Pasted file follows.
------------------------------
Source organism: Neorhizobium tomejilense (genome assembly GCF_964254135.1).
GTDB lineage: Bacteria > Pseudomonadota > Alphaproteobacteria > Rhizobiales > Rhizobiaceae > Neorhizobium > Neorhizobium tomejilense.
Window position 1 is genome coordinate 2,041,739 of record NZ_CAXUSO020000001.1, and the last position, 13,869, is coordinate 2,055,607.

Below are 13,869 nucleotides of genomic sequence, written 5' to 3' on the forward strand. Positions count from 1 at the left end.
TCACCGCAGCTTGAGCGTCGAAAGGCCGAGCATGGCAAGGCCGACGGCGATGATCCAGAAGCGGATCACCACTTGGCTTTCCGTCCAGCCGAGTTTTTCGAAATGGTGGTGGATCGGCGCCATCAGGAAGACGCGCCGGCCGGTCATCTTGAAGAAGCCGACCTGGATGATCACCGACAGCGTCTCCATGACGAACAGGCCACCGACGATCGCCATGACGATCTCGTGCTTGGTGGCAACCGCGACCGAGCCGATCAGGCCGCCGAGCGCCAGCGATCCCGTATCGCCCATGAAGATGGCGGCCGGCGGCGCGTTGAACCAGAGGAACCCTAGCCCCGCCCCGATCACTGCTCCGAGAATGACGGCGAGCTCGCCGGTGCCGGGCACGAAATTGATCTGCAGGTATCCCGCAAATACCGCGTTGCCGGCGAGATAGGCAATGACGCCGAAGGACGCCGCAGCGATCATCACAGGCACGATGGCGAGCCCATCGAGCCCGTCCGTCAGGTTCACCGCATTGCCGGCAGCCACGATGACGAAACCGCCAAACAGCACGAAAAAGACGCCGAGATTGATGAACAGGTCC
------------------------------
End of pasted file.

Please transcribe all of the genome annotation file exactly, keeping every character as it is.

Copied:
Source organism: Neorhizobium tomejilense (genome assembly GCF_964254135.1).
GTDB lineage: Bacteria > Pseudomonadota > Alphaproteobacteria > Rhizobiales > Rhizobiaceae > Neorhizobium > Neorhizobium tomejilense.
Window position 1 is genome coordinate 2,041,739 of record NZ_CAXUSO020000001.1, and the last position, 13,869, is coordinate 2,055,607.

Below are 13,869 nucleotides of genomic sequence, written 5' to 3' on the forward strand. Positions count from 1 at the left end.
TCACCGCAGCTTGAGCGTCGAAAGGCCGAGCATGGCAAGGCCGACGGCGATGATCCAGAAGCGGATCACCACTTGGCTTTCCGTCCAGCCGAGTTTTTCGAAATGGTGGTGGATCGGCGCCATCAGGAAGACGCGCCGGCCGGTCATCTTGAAGAAGCCGACCTGGATGATCACCGACAGCGTCTCCATGACGAACAGGCCACCGACGATCGCCATGACGATCTCGTGCTTGGTGGCAACCGCGACCGAGCCGATCAGGCCGCCGAGCGCCAGCGATCCCGTATCGCCCATGAAGATGGCGGCCGGCGGCGCGTTGAACCAGAGGAACCCTAGCCCCGCCCCGATCACTGCTCCGAGAATGACGGCGAGCTCGCCGGTGCCGGGCACGAAATTGATCTGCAGGTATCCCGCAAATACCGCGTTGCCGGCGAGATAGGCAATGACGCCGAAGGACGCCGCAGCGATCATCACAGGCACGATGGCGAGCCCATCGAGCCCGTCCGTCAGGTTCACCGCATTGCCGGCAGCCACGATGACGAAACCGCCAAACAGCACGAAAAAGACGCCGAGATTGATGAACAGGTCC